That would work in Washington State for a toilet vent.
I've attached a photo of my proposed drain / vent for the toilet. The
pipes shown are not glued yet. I wanted to be sure this configuration is ok for code and whatnot.
What the photo is showing from top down is the flange, then a 45 degree elbow, then about 24" of 3" pipe connecting to a 3x2 Y to vent. I could not vent behind the toilet due to electrical panel behind the toilet wall, so I'm venting up the wall adjacent and next to the toilet.
Can anyone tell me if this is ok to go with ?
Are you saying it's a bad setup? Can you please
help a little more w/ details? Thanks.
Where are you located? Are you getting the job inspected?
It will work. Different areas have stricter codes then some.
Terry, I am a new guy so I hope I am not stepping on your toes.
Not stepping at all.
The reason I even mention codes and location, is inspectors being who they are, and how large this country is, there will always be some differences.
What I see are nice wye fittings and 45 els. It looks nice.
The toilet is one of the few fixtuers that can be vented this way.
I'm in GA. I really appreciate your response. I'm sort of getting the impression that coming straight off the flange at 45 degrees for several feet then venting is a little peculiar. I've seen pictures similar to this in one of my plumbing books.
I am considering changing this setup so that the drain pipe goes down
vertically from the flange to just below the joists (about 8.5 inches) then doing a 90 degree and heading directly under the 2" vent pipe connecting to it and the 3" drain using a 3x3x2 combo. I suppose that would be more normal
than what I have in the photo. But, I don't know how far below the flange I'm "allowed" to go before the 90 degree turn. I need to be below the joists.
The thing that plumbing books don't talk much about is whether it's ok to run drain pipe at various angles that are not the usual vertical or horizontal with the proper slope per pipe diameter. I know there's issues with fluid speed at different angles, but not much more than that.
Suggestions welcome ! Thanks again...
reading my various plumbing books related to toilet connections, I usually see a "closet bend or closet flange" which is a 4" flange with a gradual reduction to 3" diameter. However, I have yet to see one of those in Lowes or Home Depot. Instead I see a short 4" flange with an immediate reduction to 3" such that you connect to a 3" pipe from that small flange. I'm assuming that's the preferred method these days over a closet bend. Is that so?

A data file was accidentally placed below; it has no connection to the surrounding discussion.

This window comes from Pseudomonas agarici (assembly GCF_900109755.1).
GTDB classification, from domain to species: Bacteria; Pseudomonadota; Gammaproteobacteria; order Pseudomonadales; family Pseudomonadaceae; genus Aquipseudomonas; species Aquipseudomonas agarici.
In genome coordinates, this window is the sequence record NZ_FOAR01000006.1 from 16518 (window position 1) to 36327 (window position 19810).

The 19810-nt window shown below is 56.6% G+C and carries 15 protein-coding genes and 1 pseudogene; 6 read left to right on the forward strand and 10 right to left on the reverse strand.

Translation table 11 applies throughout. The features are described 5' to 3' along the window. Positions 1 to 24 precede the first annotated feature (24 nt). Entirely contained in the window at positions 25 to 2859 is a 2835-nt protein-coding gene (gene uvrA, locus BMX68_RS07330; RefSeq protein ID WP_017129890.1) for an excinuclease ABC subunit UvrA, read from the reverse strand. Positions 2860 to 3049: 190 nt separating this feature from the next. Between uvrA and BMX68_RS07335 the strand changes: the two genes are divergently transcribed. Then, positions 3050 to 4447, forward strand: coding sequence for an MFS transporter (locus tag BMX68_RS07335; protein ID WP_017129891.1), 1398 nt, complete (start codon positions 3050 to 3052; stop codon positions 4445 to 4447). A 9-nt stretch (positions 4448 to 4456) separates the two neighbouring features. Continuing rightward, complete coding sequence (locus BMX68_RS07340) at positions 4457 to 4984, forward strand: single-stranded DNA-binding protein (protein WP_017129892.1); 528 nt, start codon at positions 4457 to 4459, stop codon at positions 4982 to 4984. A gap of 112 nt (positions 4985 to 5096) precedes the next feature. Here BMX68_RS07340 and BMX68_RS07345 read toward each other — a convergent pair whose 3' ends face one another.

I am still wrestling with this connection because immediately below is a cinderblock wall that is in the way by a little over an inch. What I'd like to do is come off of the flange with an 1/8 bend, then down an inch or so and add another 1/8 bend in the opposite direction to bring back to vertical and get around the cinderblock.
Is that an acceptable/practical/in-code toilet connection ?
The reason the closet bend into the tee is "normal" is that it is the way most plumbers would do it. But that does not make it more "right" than your way. The "right" way for any installation is the one that is best for that particular set of circumstances. Unless the inspector has some particular reason for not liking it, your way is perfectly okay. I might have come straight down from the toilet flange into a Y for the vent before offsetting it to the drain connection, but that does not make it any better than your design. If would just have used fewer fittings.
I appeciate your help. I'll tape these together again and post
another photo and see if it looks ok.
I've changed the drain/vent config. What say ye ?
Look better ?
The system is cleaner that way, just replace the tee with a combination Y-1/8 bend and you should be home free.
I thought w/ my old config that the 2 foot long 45 degree drain pipe
was sort of a no-no, which is why I went to this new configuration.
I think I know what a Y-1/8 bend is, but I'll need to look it up to be sure.
Not sure why though that the existing T is an issue. I wondered about the sanitary T; but I thought it was more that you had to have a sanitary T for the drain line rather than it being an issue used in a vent. Thought wrong, I guess.
Thanks again guys. I'm almost ready to kick this project into gear.
Is that the piece I have in my first photo ?
That fitting with a street 45 would be equivalent to the combination, just two pieces instead of one.